Michigan Bald Eagle Sightings chart

Scores of American Bald Eagles now glide on the wind, roost in the trees and scavenge Michigan shorelines. Their remarkable recovery from endangered status signals improved water quality throughout the Great Lakes.

The bird is a reliable indicator of water quality because raptors top the food chain and subsist mainly on fish and waterfowl. Thus, their numbers increase or decline, in part, based on contaminant concentrations in lakes and waterways.

Eagle sightings soared in a survey conducted January 1-15, totaling 3,461 statewide. The winter survey found eagles in 79 Michigan counties, with about a third of the birds spotted in the Upper Peninsula, a third in the northern Lower Peninsula, and the balance in more southern areas of the state. Cold winters can drive eagles farther south to escape icier conditions. But widespread sightings may also indicate broad environmental improvement.

Sightings alone do not constitute an official census of the eagle population. The winter sighting survey may be skewed by weather conditions and the availability of volunteers. Still, researchers with the Michigan Department of Natural Resources say the latest survey does track other evidence of a burgeoning eagle population in Michigan. This resurgence testifies to the resilience of nature.

Recent analyses of blood and feathers collected from eagle nests in all geographic areas examined found a dramatic decrease in PCB concentrations compared to a decade ago. Likewise, trout samples taken from four Great Lakes show an 85 percent drop in PCB concentrations, from a high of more than 20 parts per million (ppm) in the early 1970s to less than 3 ppm more recently. Mercury levels, too, are lower, while lead accumulations have declined in every sample since the 1980s.

Further improvement still can be made, of course. The United States and Canada have identified 14 areas within Michigan’s jurisdiction in which water quality does not support a full range of uses, such as drinking or fish consumption. Management plans are underway to restore beneficial uses in all impaired areas. But more than aesthetics or political pull should dictate the focus of regulatory attention. The Granholm administration would do well to establish priorities based on the actual threat to public health and environmental degradation.

Michigan began monitoring bald eagle populations in 1961, when as few as 50 occupied nests were observed statewide. Researchers soon established that only 38 percent of nesting pairs were able to raise even a single chick — half the breeding rate necessary to sustain the beleaguered population.

Two decades later, however, a rebound was underway. And by 1999, some 340 nesting pairs were recorded, while breeding productivity reached a robust 96 percent.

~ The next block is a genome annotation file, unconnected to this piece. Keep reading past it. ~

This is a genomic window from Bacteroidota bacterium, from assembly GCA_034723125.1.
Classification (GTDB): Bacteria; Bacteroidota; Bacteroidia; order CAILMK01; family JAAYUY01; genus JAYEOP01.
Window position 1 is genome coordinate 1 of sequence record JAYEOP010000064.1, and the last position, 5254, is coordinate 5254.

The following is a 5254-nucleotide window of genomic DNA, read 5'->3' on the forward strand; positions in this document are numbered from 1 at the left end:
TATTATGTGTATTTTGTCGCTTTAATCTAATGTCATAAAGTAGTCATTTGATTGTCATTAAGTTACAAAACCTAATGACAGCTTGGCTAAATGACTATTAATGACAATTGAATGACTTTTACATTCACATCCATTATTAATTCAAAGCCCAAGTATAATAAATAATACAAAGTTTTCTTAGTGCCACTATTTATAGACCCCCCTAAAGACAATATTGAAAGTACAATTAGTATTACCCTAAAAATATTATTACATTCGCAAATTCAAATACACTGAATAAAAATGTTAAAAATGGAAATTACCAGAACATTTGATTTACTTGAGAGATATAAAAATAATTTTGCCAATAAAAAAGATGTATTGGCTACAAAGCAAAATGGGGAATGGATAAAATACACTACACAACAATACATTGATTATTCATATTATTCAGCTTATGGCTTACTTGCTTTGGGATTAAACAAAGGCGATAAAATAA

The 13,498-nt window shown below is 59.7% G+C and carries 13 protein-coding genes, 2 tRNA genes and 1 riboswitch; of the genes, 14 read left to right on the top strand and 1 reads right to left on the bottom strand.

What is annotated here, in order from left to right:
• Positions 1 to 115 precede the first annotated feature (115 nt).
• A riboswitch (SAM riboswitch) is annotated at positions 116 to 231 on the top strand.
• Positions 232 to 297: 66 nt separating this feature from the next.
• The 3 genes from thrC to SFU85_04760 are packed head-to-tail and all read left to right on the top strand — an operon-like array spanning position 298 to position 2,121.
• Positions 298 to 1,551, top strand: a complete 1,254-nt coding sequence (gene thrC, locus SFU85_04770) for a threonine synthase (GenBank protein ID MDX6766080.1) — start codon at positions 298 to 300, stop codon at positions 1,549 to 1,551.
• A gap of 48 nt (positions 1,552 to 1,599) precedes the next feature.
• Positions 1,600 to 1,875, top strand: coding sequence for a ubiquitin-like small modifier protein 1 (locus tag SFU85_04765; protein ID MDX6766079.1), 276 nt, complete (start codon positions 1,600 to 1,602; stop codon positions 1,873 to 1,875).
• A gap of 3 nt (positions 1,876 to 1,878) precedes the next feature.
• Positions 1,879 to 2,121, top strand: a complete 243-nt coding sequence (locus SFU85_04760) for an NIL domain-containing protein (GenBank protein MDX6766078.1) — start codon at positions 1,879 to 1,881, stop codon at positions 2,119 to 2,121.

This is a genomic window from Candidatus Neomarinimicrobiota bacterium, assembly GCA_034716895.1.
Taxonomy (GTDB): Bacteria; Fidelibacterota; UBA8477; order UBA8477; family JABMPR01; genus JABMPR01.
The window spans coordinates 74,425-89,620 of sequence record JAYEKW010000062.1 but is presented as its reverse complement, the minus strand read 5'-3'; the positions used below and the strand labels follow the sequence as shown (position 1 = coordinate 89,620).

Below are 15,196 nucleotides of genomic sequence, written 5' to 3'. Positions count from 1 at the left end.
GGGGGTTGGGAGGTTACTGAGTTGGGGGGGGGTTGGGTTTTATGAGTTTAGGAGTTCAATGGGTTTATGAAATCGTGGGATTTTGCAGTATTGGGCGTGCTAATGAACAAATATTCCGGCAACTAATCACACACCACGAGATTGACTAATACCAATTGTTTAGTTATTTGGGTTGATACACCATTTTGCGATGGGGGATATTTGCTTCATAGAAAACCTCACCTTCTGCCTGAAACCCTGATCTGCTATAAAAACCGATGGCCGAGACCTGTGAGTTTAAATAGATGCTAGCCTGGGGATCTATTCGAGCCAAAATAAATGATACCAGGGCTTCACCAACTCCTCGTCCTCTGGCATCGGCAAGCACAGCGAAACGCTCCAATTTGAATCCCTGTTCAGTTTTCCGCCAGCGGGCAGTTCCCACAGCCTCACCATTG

Some environmental groups cite the virtual ban in 1972 of the insecticide DDT for the bird’s recovery. Misapplications of the insecticide have long been blamed for thinning eggshells that cause breeding failures, but scientific evidence has proved elusive.

In fact, DDT has saved tens of millions of lives by controlling the spread of malaria, typhus and other fatal diseases carried by mosquitoes, lice and vermin.

The bald eagle was officially classified as “endangered” in 1976, and reclassified as “threatened” in 1995. By all accounts, the bird is now fully recovered. Yet in a victory of environmental politics over science, the U.S. Fish and Wildlife Service has yet to release the bird and the properties it inhabits from federal control. Even if the agency were to act, federal law would continue to protect the birds from capture.

For all Americans, the bald eagle is a symbol of strength and freedom. Here in Michigan, it is also tangible evidence of improved water quality throughout our beloved Great Lakes.

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(Sharon Herbitter is a bird watcher and free-lance writer living in Midland, Mich., and Diane Katz is director of science, environment and technology policy at the Mackinac Center for Public Policy, a Midland-based research and educational institute. More information is available at www.mackinac.org. Permission to reprint in whole or in part is hereby granted, provided the authors and their affiliations are cited.)

Summary

Increased sightings of the bald eagle in Michigan indicate a remarkable comeback for America’s favorite bird of prey. But they also indicate a marked improvement in water quality throughout the Great Lakes region, since the birds’ numbers increase or decline based, in part, on contaminant concentrations in lakes and waterways.

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